The national Center for Disease Control says coronavirus COVID-19 isn’t going away anytime soon but not to panic. 5 Facts to know about the illness it causes.

by Mac England Meteor News

Feb 29, 7:45 PM MST

The CDC (Center for Disease Control in Atlanta) says there are a total of 15 confirmed cases not associated with foreign travel and 7 presumptive positive cases in the United States (as of 9 am this morning). There have been 2 deaths reported so far in the US according to the CDC.

Fact 1:

Diseases can make anyone sick regardless of their race or ethnicity.

People of Asian descent, including Chinese Americans, are not more likely to get COVID-19 than any other American. Help stop fear by letting people know that being of Asian descent does not increase the chance of getting or spreading COVID-19.

Fact 2:

The risk of getting COVID-19 in the U.S. is currently low.

Some people who have traveled to places where many people have gotten sick with COVID-19 may be monitored by health officials to protect their health and the health of other people in the community.

Fact 3:

Someone who has completed quarantine or has been released from isolation does not pose a risk of infection to other people.

For up-to-date information, visit CDC’s coronavirus disease situation summary page.

Fact 4:

You can help stop COVID-19 by knowing the signs and symptoms:

  • Fever
  • Cough
  • Shortness of breath

Seek medical advice if you have traveled to China in the past 14 days and feel sick. Call ahead before you go to a doctor’s office or emergency room. Tell them about your recent travel and your symptoms.

Fact 5:

There are simple things you can do to help keep yourself and others healthy.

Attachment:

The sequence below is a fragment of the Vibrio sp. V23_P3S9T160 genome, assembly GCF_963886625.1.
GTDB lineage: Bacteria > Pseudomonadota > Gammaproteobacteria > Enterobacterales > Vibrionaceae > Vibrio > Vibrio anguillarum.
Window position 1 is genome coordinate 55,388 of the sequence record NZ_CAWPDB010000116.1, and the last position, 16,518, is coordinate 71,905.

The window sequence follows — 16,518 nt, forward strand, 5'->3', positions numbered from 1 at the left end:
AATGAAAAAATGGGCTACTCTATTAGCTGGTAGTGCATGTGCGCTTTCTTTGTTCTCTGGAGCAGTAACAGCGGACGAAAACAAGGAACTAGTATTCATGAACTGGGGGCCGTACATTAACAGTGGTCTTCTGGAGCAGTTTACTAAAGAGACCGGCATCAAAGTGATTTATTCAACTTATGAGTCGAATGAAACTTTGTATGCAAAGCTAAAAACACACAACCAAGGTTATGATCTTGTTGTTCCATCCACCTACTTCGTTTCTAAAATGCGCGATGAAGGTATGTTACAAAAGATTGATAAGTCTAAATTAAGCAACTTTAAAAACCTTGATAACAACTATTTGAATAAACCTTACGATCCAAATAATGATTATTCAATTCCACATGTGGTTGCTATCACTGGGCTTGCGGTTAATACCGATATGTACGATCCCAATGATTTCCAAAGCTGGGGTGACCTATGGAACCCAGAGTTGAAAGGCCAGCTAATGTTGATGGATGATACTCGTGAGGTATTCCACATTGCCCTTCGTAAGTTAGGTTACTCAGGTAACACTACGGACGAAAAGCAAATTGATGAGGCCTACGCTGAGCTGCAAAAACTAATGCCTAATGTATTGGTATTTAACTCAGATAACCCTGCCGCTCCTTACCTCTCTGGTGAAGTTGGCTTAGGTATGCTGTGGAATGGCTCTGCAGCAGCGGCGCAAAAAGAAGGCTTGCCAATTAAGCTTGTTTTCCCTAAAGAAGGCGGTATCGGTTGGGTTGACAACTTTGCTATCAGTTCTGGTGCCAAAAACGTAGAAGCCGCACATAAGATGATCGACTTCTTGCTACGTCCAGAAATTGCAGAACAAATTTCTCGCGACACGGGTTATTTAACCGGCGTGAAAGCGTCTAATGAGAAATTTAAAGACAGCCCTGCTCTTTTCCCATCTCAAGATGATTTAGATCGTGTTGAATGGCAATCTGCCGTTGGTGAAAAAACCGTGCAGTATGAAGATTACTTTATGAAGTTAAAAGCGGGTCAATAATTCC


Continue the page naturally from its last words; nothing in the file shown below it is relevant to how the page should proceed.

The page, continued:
• Wash your hands often with soap and water for at least 20 seconds, especially after going to the bathroom; before eating; and after blowing your nose, coughing, or sneezing.
  • Avoid touching your eyes, nose, and mouth with unwashed hands.
  • Stay home when you are sick.
  • Cover your cough or sneeze with a tissue, then throw the tissue in the trash.

The Meteor is putting a team of researchers and writers into motion to cover this story as it progresses. If you work in the health care field here in Flagstaff or the Colorado Plateau region we would like to hear of your experiences so far. How prepared is your facility to take on an influx of cases? How transparent is management with you and your patients with respect to the facilities preparation plan and are they taking the lead or not in broader public health awareness and practice in the Flagstaff and Colorado Plateau communities? Do you work in healthcare in an indigenous community somewhere in the region and are those populations going to receive adequate healthcare?

Lots of questions and again we seek your input. You can contact us at

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